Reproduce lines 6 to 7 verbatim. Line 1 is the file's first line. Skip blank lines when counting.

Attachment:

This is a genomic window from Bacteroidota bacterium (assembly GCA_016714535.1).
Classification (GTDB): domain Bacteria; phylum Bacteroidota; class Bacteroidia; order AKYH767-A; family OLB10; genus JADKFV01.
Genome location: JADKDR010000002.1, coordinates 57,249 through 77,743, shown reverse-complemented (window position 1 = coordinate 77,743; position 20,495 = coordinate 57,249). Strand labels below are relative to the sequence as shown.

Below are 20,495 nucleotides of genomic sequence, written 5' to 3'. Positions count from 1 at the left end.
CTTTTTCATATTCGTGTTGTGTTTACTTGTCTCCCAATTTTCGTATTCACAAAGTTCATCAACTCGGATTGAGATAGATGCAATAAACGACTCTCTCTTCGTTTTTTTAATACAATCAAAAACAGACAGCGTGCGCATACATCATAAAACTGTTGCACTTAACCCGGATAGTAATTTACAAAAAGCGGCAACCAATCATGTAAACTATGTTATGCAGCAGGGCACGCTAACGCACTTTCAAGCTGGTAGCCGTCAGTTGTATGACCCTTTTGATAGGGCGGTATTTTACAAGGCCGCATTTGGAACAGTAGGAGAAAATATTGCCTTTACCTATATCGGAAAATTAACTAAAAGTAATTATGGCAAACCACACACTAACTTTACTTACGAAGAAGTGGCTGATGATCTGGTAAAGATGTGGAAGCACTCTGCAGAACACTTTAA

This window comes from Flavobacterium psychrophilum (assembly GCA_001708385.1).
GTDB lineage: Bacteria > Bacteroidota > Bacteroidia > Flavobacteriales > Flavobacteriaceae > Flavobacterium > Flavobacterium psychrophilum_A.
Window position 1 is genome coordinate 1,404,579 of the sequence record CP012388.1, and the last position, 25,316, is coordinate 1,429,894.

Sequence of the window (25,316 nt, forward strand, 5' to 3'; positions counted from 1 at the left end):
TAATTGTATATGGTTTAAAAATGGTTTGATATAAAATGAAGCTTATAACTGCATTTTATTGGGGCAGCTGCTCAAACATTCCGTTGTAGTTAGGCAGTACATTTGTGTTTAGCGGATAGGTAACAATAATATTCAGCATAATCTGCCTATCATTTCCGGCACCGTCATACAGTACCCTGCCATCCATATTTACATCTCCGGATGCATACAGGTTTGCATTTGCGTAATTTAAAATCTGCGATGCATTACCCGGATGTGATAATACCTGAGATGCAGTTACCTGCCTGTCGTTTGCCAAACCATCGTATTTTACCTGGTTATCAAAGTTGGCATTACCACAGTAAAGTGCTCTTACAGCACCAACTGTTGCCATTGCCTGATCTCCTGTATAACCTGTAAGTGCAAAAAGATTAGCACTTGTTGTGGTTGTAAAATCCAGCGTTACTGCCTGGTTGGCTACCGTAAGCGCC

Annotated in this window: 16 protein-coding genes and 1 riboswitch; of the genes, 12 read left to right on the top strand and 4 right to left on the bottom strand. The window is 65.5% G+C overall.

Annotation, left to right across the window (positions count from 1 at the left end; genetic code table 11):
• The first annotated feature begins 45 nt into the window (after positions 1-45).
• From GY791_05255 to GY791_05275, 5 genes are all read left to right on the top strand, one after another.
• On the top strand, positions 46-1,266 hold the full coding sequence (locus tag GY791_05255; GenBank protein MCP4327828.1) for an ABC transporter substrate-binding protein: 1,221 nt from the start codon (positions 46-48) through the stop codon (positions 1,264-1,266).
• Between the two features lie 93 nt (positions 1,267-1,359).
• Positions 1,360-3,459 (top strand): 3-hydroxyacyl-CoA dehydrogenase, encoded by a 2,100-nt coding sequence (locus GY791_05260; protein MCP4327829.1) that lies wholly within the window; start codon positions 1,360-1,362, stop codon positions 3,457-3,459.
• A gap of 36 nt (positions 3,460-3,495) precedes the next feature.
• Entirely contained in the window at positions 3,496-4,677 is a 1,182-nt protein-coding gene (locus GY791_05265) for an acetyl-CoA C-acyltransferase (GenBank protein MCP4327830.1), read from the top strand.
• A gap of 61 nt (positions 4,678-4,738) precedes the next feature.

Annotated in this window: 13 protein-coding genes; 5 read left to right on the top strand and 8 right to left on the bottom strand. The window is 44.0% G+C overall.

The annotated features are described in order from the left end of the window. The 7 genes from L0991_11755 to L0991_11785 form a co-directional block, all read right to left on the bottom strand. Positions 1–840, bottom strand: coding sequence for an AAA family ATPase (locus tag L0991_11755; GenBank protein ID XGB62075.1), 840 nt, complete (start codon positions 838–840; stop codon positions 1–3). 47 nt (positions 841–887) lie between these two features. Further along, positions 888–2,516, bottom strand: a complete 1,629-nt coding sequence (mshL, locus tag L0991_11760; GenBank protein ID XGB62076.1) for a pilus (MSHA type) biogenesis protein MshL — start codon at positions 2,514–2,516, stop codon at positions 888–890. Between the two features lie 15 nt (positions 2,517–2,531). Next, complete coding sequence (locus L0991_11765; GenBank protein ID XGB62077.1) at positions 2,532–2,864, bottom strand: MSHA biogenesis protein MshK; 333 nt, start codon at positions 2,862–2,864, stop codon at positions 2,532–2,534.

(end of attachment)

This window comes from Flavobacterium psychrophilum (assembly GCA_001708385.1).
GTDB lineage: Bacteria > Bacteroidota > Bacteroidia > Flavobacteriales > Flavobacteriaceae > Flavobacterium > Flavobacterium psychrophilum_A.